The Montana Historical Society’s newest exhibit takes visitors back 10,000 years and more to the time of mammoths, short faced bears and North America’s earliest people.
“End of the Last Ice Age” will be highlighted with a celebration this Saturday as the exhibit takes center stage in the Homeland Gallery. Curator of collections Amanda Streeter Trum said the exhibit initially opened in May but the museum has continued to develop it through this week, including the installation of several murals.
“We were thinking about how to revamp our Homeland Gallery and this expanded to become a much bigger exhibit physically than we thought it would be,” she said. “But the information is so interesting and so important I think it really deserved this kind of space and this kind of renovation.”
Near the entrance to the gallery, a center table features multiple replica skulls of prehistoric animals, including a mammoth, giant beaver, dire wolf and short faced bear. Greeting visitors via video monitor is the Selis Qlispe Culture Committee for the Salish and Pend d’Oreille Antoine Incashola, offering a welcome in Salish and an English explanation of the exhibit. Across the walls and in display cases are prehistoric tools, animal bones and murals of important sites across Montana and the Bering land bridge, which most scientists believe brought the continent’s first inhabitants.
“End of the Last Ice Age” is largely made up of items loaned to MHS, including some from the Beaverhead County Museum and the University of Montana.
One of the largest displays comes from the Anzick archaeological site near Wilsall. Construction workers began unearthing early tools in 1968 in what would become the earliest known archaeological site in the state at 12,600 years old.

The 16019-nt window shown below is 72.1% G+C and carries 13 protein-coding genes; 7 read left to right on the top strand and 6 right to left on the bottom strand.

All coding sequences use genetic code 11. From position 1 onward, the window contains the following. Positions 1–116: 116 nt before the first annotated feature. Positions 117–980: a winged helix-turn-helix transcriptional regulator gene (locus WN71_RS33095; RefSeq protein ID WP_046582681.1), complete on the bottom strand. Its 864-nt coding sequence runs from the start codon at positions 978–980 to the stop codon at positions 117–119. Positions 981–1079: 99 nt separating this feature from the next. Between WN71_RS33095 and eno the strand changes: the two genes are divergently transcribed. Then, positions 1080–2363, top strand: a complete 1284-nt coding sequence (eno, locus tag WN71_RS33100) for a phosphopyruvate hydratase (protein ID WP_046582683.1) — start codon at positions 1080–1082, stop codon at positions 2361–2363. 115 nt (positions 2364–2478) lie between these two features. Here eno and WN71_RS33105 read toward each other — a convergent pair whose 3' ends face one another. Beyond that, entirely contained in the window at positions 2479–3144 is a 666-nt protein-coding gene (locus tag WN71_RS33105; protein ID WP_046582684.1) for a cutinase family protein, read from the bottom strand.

“It’s an incredible site that’s of huge importance to world history, not just Montana history,” Streeter Trum said.
The site is the only known Clovis culture burial in the world. Streeter Trum explained Clovis culture as distinctive by the tools made, specifically "fluted" projectile points.
Unlike a cache in which the people would bury and then return for the tools, artifacts at the Anzick site were covered in red ocher and buried with the remains of an 18-month-old boy. After the remains were studied, they were reburied following a Native American ceremony, she said.
While many of the artifacts are protected behind glass, “End of the Last Ice Age” includes several interactive features. Visitors are invited to touch and handle the replica skulls along with replica points made from casts of tools from the Anzick site.
Interactive features are becoming more common with the evolution of curating, Streeter Trum said, as museums look for ways to make exhibits less static and more accessible.